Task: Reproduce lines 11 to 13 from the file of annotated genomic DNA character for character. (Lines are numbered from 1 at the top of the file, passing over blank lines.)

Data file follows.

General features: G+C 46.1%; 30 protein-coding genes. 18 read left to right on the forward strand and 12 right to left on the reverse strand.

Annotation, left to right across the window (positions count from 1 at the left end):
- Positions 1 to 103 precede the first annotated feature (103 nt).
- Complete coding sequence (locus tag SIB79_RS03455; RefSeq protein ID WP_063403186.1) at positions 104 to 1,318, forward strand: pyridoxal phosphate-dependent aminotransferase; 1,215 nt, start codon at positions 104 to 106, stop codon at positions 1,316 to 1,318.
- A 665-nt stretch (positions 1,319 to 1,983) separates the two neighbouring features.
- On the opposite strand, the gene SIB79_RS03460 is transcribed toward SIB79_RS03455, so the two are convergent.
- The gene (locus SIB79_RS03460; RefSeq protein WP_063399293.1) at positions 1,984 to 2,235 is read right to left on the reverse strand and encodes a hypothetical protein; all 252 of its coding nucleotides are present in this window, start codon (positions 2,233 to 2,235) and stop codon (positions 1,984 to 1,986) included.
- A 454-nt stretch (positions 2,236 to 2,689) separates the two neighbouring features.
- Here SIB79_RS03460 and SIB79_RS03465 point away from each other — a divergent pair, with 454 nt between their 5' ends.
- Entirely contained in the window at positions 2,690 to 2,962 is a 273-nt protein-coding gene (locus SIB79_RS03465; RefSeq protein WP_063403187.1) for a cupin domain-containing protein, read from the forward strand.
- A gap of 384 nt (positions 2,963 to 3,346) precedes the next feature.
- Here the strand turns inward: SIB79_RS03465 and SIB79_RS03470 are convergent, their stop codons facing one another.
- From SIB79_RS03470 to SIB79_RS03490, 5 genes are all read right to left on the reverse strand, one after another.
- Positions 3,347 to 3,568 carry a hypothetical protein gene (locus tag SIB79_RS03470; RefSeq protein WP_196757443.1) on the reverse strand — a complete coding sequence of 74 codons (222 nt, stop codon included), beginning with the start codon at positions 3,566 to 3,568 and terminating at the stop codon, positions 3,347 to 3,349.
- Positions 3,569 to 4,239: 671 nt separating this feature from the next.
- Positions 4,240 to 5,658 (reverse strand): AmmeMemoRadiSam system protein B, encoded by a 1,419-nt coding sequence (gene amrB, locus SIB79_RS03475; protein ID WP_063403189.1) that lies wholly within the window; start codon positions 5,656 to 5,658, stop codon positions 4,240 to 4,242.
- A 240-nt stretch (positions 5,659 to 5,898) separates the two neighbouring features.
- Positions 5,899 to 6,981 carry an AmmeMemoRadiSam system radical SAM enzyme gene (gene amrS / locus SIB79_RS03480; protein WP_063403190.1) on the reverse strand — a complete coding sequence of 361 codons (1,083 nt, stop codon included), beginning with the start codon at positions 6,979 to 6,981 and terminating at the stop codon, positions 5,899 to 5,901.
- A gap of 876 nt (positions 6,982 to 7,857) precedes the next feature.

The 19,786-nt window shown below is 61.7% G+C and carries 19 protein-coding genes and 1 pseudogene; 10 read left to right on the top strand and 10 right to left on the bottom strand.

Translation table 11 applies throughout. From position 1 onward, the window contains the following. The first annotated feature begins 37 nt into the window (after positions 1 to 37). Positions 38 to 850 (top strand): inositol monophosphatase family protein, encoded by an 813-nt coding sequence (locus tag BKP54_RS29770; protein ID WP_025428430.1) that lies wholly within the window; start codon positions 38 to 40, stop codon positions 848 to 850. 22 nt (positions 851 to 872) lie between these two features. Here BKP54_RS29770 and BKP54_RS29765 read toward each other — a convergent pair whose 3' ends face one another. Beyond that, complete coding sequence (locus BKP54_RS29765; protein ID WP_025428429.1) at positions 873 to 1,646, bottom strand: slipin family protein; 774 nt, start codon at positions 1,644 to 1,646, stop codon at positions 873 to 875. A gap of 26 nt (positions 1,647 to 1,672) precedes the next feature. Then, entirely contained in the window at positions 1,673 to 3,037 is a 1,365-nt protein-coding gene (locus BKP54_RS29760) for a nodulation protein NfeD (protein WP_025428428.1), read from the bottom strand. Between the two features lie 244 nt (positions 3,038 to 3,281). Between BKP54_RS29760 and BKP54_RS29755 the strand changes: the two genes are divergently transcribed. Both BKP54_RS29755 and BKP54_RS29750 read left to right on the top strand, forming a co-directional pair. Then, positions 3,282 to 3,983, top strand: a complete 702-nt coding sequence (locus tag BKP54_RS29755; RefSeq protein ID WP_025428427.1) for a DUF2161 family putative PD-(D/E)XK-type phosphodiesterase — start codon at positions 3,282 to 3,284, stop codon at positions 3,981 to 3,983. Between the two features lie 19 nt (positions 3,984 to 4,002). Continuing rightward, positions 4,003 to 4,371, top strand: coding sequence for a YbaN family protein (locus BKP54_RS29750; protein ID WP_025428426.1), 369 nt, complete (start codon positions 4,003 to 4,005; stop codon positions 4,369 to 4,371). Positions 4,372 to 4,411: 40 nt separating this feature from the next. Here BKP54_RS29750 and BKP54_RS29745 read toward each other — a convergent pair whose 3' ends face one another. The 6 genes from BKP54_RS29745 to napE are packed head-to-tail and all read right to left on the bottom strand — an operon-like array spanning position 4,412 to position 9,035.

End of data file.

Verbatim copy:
- A gap of 384 nt (positions 2,963 to 3,346) precedes the next feature.
- Here the strand turns inward: SIB79_RS03465 and SIB79_RS03470 are convergent, their stop codons facing one another.
- From SIB79_RS03470 to SIB79_RS03490, 5 genes are all read right to left on the reverse strand, one after another.